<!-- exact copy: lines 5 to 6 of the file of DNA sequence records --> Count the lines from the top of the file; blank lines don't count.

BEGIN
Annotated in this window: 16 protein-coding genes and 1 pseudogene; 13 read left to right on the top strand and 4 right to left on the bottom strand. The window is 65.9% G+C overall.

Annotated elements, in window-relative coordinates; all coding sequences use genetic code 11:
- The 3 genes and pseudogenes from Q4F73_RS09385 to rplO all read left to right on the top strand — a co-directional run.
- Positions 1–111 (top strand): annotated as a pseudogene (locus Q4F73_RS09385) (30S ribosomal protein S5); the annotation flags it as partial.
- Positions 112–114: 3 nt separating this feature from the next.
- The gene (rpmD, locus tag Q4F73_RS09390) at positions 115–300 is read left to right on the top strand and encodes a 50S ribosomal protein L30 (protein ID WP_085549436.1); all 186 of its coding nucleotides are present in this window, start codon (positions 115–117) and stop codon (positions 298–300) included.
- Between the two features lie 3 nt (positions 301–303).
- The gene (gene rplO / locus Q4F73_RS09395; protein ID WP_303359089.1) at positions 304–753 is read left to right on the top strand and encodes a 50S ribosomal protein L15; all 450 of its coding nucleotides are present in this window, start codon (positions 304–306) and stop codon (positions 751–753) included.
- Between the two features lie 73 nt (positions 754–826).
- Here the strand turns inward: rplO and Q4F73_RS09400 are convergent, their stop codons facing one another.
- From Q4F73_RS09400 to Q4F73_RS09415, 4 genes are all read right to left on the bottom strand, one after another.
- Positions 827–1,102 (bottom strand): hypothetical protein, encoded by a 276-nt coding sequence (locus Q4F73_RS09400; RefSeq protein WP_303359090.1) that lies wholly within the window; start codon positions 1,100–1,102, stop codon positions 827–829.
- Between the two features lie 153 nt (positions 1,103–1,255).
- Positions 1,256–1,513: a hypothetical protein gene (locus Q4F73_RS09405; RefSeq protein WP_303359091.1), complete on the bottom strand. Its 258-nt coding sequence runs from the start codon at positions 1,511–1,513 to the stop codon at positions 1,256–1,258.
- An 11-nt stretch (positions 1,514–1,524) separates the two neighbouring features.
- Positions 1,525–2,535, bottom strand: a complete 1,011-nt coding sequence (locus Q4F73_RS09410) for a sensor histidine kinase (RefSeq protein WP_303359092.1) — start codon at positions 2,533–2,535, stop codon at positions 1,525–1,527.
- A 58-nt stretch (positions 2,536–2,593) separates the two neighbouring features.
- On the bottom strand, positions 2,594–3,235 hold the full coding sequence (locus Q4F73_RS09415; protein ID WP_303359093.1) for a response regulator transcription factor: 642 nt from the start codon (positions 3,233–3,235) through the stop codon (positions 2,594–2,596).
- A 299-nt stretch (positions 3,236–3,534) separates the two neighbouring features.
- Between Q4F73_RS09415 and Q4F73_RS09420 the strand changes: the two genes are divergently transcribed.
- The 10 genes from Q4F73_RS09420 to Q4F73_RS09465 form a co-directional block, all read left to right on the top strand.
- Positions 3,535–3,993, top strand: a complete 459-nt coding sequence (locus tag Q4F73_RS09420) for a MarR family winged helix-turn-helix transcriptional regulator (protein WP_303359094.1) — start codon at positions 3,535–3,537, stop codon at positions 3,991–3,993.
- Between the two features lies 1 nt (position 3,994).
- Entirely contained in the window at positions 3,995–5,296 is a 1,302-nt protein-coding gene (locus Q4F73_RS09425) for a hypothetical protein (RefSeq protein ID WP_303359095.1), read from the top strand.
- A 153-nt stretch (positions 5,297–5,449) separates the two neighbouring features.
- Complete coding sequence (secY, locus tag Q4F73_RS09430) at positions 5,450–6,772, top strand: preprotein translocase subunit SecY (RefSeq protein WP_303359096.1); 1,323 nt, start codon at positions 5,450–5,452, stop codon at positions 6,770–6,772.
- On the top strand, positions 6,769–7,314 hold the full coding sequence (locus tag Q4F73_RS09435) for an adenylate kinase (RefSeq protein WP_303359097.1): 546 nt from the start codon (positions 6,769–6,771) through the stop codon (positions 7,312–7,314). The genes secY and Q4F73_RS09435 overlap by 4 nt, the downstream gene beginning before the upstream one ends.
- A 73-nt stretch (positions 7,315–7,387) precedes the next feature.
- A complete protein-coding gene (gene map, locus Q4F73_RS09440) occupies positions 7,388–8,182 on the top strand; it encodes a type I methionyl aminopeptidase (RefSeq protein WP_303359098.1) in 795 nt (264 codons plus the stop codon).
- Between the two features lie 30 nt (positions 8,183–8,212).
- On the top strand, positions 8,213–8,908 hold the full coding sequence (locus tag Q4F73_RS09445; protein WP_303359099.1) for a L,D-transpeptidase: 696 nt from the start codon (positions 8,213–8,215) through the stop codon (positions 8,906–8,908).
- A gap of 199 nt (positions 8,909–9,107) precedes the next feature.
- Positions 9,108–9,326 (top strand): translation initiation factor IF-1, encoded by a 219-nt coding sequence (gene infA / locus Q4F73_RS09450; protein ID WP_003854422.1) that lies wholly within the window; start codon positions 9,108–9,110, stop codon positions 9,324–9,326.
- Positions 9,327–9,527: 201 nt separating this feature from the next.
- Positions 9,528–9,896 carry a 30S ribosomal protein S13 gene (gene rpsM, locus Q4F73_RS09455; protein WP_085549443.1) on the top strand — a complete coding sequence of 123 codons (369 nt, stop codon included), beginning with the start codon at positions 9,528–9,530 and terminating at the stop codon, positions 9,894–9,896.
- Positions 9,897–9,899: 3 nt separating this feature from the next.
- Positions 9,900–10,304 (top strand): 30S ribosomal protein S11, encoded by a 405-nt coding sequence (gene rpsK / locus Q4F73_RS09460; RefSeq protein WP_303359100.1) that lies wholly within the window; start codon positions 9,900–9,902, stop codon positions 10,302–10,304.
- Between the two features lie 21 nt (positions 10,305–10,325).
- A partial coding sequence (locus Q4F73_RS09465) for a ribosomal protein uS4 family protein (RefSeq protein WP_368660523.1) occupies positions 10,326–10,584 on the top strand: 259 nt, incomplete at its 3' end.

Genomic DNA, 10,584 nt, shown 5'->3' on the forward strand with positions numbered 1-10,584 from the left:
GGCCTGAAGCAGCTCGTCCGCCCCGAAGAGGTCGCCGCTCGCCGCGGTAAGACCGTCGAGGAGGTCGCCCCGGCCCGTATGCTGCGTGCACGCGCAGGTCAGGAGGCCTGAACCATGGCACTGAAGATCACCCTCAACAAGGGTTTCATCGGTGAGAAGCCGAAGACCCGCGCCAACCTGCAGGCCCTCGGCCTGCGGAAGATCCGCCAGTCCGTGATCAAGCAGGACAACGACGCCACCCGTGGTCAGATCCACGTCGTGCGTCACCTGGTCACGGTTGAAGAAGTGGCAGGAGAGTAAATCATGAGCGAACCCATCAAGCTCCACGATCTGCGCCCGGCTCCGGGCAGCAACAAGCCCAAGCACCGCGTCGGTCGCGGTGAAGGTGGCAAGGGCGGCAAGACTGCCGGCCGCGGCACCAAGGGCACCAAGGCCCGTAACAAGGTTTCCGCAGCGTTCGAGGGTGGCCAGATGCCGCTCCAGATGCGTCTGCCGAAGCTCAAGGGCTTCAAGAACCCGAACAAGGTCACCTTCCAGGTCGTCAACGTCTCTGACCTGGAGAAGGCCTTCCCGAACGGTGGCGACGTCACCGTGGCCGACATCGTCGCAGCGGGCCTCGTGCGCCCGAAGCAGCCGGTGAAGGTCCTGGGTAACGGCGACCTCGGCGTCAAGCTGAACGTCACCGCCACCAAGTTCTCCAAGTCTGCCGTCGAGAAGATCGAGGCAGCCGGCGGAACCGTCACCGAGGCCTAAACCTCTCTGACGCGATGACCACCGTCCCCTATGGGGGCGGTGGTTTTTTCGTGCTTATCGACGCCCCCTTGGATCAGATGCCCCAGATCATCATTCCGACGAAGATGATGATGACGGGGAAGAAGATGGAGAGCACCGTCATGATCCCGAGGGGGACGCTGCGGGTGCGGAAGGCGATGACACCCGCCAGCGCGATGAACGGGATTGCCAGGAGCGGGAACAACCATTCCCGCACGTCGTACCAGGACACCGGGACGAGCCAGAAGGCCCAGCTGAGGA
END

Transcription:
- Positions 112–114: 3 nt separating this feature from the next.
- The gene (rpmD, locus tag Q4F73_RS09390) at positions 115–300 is read left to right on the top strand and encodes a 50S ribosomal protein L30 (protein ID WP_085549436.1); all 186 of its coding nucleotides are present in this window, start codon (positions 115–117) and stop codon (positions 298–300) included.